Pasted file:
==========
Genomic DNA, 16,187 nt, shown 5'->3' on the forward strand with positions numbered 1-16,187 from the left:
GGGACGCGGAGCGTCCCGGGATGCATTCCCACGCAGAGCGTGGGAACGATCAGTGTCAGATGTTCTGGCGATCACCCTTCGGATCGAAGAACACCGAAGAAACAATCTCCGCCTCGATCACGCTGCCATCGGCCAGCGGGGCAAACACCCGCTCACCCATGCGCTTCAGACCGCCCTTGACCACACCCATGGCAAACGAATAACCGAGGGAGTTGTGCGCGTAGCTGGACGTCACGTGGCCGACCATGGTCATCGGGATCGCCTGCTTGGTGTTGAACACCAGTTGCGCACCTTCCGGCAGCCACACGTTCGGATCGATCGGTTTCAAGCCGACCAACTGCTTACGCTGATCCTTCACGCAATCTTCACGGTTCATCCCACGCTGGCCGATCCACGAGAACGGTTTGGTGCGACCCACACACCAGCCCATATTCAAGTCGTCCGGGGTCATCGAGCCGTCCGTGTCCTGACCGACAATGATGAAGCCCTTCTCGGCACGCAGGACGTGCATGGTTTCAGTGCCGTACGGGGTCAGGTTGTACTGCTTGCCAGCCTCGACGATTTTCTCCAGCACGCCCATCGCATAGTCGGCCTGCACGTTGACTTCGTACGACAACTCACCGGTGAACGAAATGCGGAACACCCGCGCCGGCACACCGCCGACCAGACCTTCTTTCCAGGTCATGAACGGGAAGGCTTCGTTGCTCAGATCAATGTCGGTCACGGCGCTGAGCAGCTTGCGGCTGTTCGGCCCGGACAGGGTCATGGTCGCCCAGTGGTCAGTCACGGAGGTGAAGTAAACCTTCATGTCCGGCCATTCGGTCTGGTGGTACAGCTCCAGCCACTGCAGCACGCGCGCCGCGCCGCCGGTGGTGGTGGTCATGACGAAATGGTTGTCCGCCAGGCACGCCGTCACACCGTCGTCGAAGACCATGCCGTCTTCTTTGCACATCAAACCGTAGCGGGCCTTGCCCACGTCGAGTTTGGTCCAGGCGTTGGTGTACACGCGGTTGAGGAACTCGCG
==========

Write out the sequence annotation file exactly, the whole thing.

Genomic DNA, 16,187 nt, shown 5'->3' on the forward strand with positions numbered 1-16,187 from the left:
GGGACGCGGAGCGTCCCGGGATGCATTCCCACGCAGAGCGTGGGAACGATCAGTGTCAGATGTTCTGGCGATCACCCTTCGGATCGAAGAACACCGAAGAAACAATCTCCGCCTCGATCACGCTGCCATCGGCCAGCGGGGCAAACACCCGCTCACCCATGCGCTTCAGACCGCCCTTGACCACACCCATGGCAAACGAATAACCGAGGGAGTTGTGCGCGTAGCTGGACGTCACGTGGCCGACCATGGTCATCGGGATCGCCTGCTTGGTGTTGAACACCAGTTGCGCACCTTCCGGCAGCCACACGTTCGGATCGATCGGTTTCAAGCCGACCAACTGCTTACGCTGATCCTTCACGCAATCTTCACGGTTCATCCCACGCTGGCCGATCCACGAGAACGGTTTGGTGCGACCCACACACCAGCCCATATTCAAGTCGTCCGGGGTCATCGAGCCGTCCGTGTCCTGACCGACAATGATGAAGCCCTTCTCGGCACGCAGGACGTGCATGGTTTCAGTGCCGTACGGGGTCAGGTTGTACTGCTTGCCAGCCTCGACGATTTTCTCCAGCACGCCCATCGCATAGTCGGCCTGCACGTTGACTTCGTACGACAACTCACCGGTGAACGAAATGCGGAACACCCGCGCCGGCACACCGCCGACCAGACCTTCTTTCCAGGTCATGAACGGGAAGGCTTCGTTGCTCAGATCAATGTCGGTCACGGCGCTGAGCAGCTTGCGGCTGTTCGGCCCGGACAGGGTCATGGTCGCCCAGTGGTCAGTCACGGAGGTGAAGTAAACCTTCATGTCCGGCCATTCGGTCTGGTGGTACAGCTCCAGCCACTGCAGCACGCGCGCCGCGCCGCCGGTGGTGGTGGTCATGACGAAATGGTTGTCCGCCAGGCACGCCGTCACACCGTCGTCGAAGACCATGCCGTCTTCTTTGCACATCAAACCGTAGCGGGCCTTGCCCACGTCGAGTTTGGTCCAGGCGTTGGTGTACACGCGGTTGAGGAACTCGCG